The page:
A heavier-than-air flying machine which lacks the faults of former similar devices, according to its in ventor, J. \V. Roshon, of Harrisburg, Pa., will be given a trial near that city in the near future. The machine was rushed in its final stages in order to have it com pleted in time for the aeroplane contest at St. Louis for the Si ii.Mini A\II:I:II.\N trophy, but delay in tin-arrival of materials prevented its being in readiness. Kig. 1 shows the aeroplane in front of the building especially built for its construction, with the inventor in the foreground. Kig. - is another view showing the engine, propeller, and propeller-shaft, as well as tin-great height of the machine. The Roshon aeroplane is constructed of aluminium and steel tubing, bamboo, steel wire, and canvas. It is 24 feet wide, 8 feet deep, and IT feet high. The upper tier of planes is 12 feet wide. The three principal supporting surfaces are com posed of a series of narrow planes arched at the front ulge, and flattening out as they approach tin- rear. These three surfaces are at tin- top, middle, and bottom of tin- machine, extending from end to end. The arched planes number eighteen. Itesides tin- arched planes there are twenty-six nar row tlat planes placed transversely at the front and rear of tin- machine. All tin- planes are of canvas. Their total area is !nm square feet. Tin- engine, shown near tin- lowest set of arched planes, is a T-horse-power double-cylinder gasoline motor of tin- air-cooled typo. Its weight is .In pounds. Tin- engine is geared to tin- propeller shaft, which it turns at tin- rate of Jim revolutions a minute. The propeller is ! feet in diameter, the pitch of tlie blades decreasing from tin- innermost edge toward tin- ends. Tin- propeller is at tin- front of tin- aero plane, and it revolves in a clockwise direction 358 The seat for the operator will be attached movably In the framework beneath the engine, within easy reach of the levers which control it. There are no horizontal or vertical rudders, the inventor intend ing to steer by shifting the center of gravity by mov ing in the operator's seat. In flight it will be neces sary for the operator to sit forward of the center of gravity, to prevent the entire machine from tipping backward. To ascend, he will move backward, and to descend, he will move forward. Turning to the side will be effected by inclining the machine by a lateral shift of the operator's position. Four wheels at the bottom of the framework sup port the aeroplane on the ground. The bicycle wheels shown were used at first, and were found to be too light. The first test will be without an operator, a bag of sand supplying the required weight. After the cen ter of gravity has been accurately determined by ex periment, the inventor will take the operator's seat. An inclined plane has been constructed near Mr. Roshon's workshop. It is 25 feet high, with a steep descent, the floor curving upward at the lowest point. The aeroplane will be taken to the top, and with the propeller turning at full speed, will be allowed to de scend the grade. The rise at the bottom is intended to start the machine skyward. The total weight of the aeroplane, without an op erator, is 450 pounds. With an operator, it will weigh 600. The area of the planes is 900 square feet. Each square foot of sustaining surface will therefore have to support only slightly over a half pound (0.66 pound of weight. This is much less weight per square foo, than is imposed upon the planes of other devices which have proved successful. Mr. Roshon, who is a photographer, has been work ing on his device fo"r a year. He has been studying the theory of aerial flight for years, however, and has also studied other airships. He believes he has avoid ed the errors made in the others. One of the strong points about his machine is its compactness.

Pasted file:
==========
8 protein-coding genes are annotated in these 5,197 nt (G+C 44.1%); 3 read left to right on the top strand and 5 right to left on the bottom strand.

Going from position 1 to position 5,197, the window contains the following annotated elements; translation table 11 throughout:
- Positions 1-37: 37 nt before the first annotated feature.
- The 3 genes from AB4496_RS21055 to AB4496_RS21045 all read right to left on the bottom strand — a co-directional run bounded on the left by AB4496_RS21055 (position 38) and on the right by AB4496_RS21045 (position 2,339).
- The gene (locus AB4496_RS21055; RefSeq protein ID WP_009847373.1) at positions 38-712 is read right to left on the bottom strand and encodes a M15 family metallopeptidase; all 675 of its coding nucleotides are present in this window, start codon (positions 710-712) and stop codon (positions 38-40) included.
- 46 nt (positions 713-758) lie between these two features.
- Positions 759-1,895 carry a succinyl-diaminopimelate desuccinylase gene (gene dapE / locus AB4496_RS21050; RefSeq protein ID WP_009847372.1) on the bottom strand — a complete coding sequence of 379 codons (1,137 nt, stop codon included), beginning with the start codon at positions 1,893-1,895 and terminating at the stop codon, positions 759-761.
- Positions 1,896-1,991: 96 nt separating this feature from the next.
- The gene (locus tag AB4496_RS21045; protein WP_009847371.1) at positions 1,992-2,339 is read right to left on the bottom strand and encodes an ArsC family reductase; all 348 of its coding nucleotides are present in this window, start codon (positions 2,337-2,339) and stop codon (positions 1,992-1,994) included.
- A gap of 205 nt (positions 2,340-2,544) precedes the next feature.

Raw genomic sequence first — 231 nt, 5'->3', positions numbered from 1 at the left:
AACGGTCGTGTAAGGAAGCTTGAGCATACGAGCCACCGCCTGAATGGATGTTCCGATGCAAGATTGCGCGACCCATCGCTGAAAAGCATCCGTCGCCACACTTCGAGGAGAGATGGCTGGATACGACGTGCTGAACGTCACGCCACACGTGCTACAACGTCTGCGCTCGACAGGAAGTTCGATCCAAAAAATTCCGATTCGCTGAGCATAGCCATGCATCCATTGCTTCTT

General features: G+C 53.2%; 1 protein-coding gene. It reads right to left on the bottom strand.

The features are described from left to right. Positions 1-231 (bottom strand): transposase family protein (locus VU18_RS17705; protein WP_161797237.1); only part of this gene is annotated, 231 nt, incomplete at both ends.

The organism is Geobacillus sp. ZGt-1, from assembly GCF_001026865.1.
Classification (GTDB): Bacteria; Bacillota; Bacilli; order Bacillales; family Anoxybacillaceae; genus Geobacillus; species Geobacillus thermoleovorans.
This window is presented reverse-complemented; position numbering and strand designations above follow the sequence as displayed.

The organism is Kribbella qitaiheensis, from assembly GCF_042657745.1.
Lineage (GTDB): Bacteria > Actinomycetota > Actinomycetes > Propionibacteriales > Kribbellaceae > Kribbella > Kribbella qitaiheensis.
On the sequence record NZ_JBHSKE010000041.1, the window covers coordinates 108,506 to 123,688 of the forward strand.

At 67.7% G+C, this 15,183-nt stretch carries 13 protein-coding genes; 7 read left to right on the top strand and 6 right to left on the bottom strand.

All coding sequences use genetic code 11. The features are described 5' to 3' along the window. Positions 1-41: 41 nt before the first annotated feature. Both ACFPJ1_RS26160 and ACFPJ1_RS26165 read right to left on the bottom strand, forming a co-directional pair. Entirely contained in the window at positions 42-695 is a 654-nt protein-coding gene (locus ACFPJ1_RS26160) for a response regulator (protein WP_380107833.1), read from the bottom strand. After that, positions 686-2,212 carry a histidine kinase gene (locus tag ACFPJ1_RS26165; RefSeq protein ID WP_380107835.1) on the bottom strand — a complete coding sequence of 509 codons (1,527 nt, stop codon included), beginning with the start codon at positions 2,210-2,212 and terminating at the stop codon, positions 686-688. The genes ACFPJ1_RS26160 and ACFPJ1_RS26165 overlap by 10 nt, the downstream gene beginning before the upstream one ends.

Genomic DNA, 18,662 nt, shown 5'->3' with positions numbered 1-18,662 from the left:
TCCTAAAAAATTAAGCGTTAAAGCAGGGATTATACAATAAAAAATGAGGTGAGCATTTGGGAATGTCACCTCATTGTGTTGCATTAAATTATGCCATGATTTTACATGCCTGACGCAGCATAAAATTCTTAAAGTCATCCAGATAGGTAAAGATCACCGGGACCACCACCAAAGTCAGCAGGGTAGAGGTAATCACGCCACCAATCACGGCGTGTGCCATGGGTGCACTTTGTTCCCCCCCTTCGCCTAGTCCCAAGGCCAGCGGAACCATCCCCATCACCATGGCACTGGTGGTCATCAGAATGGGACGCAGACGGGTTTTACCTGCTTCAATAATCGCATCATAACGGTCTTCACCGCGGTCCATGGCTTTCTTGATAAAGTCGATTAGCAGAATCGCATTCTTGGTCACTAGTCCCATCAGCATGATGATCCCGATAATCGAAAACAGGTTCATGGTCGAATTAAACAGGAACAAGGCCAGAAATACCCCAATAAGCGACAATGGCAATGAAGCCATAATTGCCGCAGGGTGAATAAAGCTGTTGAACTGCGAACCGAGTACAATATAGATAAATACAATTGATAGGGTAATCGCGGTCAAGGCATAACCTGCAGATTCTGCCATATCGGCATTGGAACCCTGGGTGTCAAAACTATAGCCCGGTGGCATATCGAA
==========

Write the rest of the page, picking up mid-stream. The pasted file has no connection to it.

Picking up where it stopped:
This article was originally published with the title "A New American Aeroplane"